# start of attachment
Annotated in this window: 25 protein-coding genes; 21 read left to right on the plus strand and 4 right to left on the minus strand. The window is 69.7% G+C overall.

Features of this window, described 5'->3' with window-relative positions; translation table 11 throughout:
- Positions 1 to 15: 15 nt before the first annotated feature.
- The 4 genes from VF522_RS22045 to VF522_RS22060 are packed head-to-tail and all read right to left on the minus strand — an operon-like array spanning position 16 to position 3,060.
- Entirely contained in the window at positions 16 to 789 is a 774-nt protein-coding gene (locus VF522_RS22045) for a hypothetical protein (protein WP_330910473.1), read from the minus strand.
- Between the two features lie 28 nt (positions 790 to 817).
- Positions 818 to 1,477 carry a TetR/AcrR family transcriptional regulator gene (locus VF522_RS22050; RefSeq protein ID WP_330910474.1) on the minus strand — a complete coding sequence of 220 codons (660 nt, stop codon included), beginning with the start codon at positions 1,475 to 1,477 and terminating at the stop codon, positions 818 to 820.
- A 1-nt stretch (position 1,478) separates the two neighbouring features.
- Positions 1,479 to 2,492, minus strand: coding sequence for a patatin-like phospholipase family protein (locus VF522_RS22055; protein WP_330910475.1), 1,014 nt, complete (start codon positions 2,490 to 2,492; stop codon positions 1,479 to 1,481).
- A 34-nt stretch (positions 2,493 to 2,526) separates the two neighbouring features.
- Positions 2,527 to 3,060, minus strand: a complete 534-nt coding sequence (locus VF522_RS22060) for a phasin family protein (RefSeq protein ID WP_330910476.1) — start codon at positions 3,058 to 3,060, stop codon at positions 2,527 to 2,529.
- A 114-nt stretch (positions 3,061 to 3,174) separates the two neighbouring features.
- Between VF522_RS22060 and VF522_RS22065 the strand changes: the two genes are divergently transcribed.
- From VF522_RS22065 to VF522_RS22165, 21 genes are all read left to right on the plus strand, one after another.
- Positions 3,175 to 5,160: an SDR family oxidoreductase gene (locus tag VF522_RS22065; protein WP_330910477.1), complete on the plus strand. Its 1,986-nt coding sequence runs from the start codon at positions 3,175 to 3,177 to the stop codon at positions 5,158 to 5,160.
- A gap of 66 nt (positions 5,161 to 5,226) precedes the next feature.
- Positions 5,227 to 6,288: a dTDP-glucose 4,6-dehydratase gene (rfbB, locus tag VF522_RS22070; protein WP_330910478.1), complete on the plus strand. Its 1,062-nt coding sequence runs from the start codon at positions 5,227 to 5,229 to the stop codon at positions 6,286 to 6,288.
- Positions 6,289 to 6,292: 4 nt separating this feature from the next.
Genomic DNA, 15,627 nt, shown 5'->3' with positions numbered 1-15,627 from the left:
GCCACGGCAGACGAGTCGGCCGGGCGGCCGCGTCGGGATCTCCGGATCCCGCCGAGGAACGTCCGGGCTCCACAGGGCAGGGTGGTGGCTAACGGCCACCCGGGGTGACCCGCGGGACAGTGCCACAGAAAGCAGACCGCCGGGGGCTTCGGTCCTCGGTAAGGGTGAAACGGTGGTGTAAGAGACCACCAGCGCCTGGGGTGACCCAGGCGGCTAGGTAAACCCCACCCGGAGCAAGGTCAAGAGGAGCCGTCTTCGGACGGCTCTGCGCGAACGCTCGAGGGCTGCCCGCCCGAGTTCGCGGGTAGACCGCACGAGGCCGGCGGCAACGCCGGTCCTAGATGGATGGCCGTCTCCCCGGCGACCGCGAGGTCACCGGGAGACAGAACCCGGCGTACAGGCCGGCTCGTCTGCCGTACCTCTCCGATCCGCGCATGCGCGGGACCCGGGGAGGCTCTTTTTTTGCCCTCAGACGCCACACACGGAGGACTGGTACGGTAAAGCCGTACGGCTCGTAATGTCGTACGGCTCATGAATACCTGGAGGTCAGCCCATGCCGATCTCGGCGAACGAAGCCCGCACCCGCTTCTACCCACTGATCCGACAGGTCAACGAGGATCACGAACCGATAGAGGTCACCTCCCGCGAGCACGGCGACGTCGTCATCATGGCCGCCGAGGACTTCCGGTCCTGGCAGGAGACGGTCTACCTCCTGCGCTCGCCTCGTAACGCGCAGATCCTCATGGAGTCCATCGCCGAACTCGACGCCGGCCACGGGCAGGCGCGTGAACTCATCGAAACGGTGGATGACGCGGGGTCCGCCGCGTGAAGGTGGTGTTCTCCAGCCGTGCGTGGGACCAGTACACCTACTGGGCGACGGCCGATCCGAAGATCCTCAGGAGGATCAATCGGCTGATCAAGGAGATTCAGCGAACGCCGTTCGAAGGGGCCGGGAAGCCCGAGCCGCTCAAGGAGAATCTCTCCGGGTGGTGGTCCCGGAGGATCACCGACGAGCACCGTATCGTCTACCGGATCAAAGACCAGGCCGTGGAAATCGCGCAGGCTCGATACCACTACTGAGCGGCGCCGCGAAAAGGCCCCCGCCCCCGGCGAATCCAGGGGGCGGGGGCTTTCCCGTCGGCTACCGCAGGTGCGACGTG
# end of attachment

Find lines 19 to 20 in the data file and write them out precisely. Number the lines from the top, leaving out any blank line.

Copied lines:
Genomic DNA, 15,627 nt, shown 5'->3' with positions numbered 1-15,627 from the left:
GCCACGGCAGACGAGTCGGCCGGGCGGCCGCGTCGGGATCTCCGGATCCCGCCGAGGAACGTCCGGGCTCCACAGGGCAGGGTGGTGGCTAACGGCCACCCGGGGTGACCCGCGGGACAGTGCCACAGAAAGCAGACCGCCGGGGGCTTCGGTCCTCGGTAAGGGTGAAACGGTGGTGTAAGAGACCACCAGCGCCTGGGGTGACCCAGGCGGCTAGGTAAACCCCACCCGGAGCAAGGTCAAGAGGAGCCGTCTTCGGACGGCTCTGCGCGAACGCTCGAGGGCTGCCCGCCCGAGTTCGCGGGTAGACCGCACGAGGCCGGCGGCAACGCCGGTCCTAGATGGATGGCCGTCTCCCCGGCGACCGCGAGGTCACCGGGAGACAGAACCCGGCGTACAGGCCGGCTCGTCTGCCGTACCTCTCCGATCCGCGCATGCGCGGGACCCGGGGAGGCTCTTTTTTTGCCCTCAGACGCCACACACGGAGGACTGGTACGGTAAAGCCGTACGGCTCGTAATGTCGTACGGCTCATGAATACCTGGAGGTCAGCCCATGCCGATCTCGGCGAACGAAGCCCGCACCCGCTTCTACCCACTGATCCGACAGGTCAACGAGGATCACGAACCGATAGAGGTCACCTCCCGCGAGCACGGCGACGTCGTCATCATGGCCGCCGAGGACTTCCGGTCCTGGCAGGAGACGGTCTACCTCCTGCGCTCGCCTCGTAACGCGCAGATCCTCATGGAGTCCATCGCCGAACTCGACGCCGGCCACGGGCAGGCGCGTGAACTCATCGAAACGGTGGATGACGCGGGGTCCGCCGCGTGAAGGTGGTGTTCTCCAGCCGTGCGTGGGACCAGTACACCTACTGGGCGACGGCCGATCCGAAGATCCTCAGGAGGATCAATCGGCTGATCAAGGAGATTCAGCGAACGCCGTTCGAAGGGGCCGGGAAGCCCGAGCCGCTCAAGGAGAATCTCTCCGGGTGGTGGTCCCGGAGGATCACCGACGAGCACCGTATCGTCTACCGGATCAAAGACCAGGCCGTGGAAATCGCGCAGGCTCGATACCACTACTGAGCGGCGCCGCGAAAAGGCCCCCGCCCCCGGCGAATCCAGGGGGCGGGGGCTTTCCCGTCGGCTACCGCAGGTGCGACGTG